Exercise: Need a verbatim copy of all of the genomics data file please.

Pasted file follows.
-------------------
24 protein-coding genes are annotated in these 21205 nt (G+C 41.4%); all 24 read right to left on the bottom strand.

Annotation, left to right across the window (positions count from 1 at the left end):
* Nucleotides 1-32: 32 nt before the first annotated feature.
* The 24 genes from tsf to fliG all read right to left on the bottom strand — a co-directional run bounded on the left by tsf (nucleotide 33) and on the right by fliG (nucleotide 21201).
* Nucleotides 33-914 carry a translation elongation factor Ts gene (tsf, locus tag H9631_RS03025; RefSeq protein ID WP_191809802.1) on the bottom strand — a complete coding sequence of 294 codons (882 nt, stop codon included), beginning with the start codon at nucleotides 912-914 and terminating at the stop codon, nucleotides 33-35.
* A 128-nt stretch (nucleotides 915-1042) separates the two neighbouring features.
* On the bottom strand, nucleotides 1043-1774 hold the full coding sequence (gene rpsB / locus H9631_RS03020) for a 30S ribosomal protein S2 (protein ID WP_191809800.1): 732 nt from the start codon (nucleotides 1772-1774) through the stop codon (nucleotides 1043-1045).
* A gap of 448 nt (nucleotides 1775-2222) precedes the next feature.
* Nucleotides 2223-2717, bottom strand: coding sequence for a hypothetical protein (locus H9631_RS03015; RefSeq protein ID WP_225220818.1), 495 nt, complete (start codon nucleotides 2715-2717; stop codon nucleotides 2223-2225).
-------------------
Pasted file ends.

24 protein-coding genes are annotated in these 21205 nt (G+C 41.4%); all 24 read right to left on the bottom strand.

Annotation, left to right across the window (positions count from 1 at the left end):
* Nucleotides 1-32: 32 nt before the first annotated feature.
* The 24 genes from tsf to fliG all read right to left on the bottom strand — a co-directional run bounded on the left by tsf (nucleotide 33) and on the right by fliG (nucleotide 21201).
* Nucleotides 33-914 carry a translation elongation factor Ts gene (tsf, locus tag H9631_RS03025; RefSeq protein ID WP_191809802.1) on the bottom strand — a complete coding sequence of 294 codons (882 nt, stop codon included), beginning with the start codon at nucleotides 912-914 and terminating at the stop codon, nucleotides 33-35.
* A 128-nt stretch (nucleotides 915-1042) separates the two neighbouring features.
* On the bottom strand, nucleotides 1043-1774 hold the full coding sequence (gene rpsB / locus H9631_RS03020) for a 30S ribosomal protein S2 (protein ID WP_191809800.1): 732 nt from the start codon (nucleotides 1772-1774) through the stop codon (nucleotides 1043-1045).
* A gap of 448 nt (nucleotides 1775-2222) precedes the next feature.
* Nucleotides 2223-2717, bottom strand: coding sequence for a hypothetical protein (locus H9631_RS03015; RefSeq protein ID WP_225220818.1), 495 nt, complete (start codon nucleotides 2715-2717; stop codon nucleotides 2223-2225).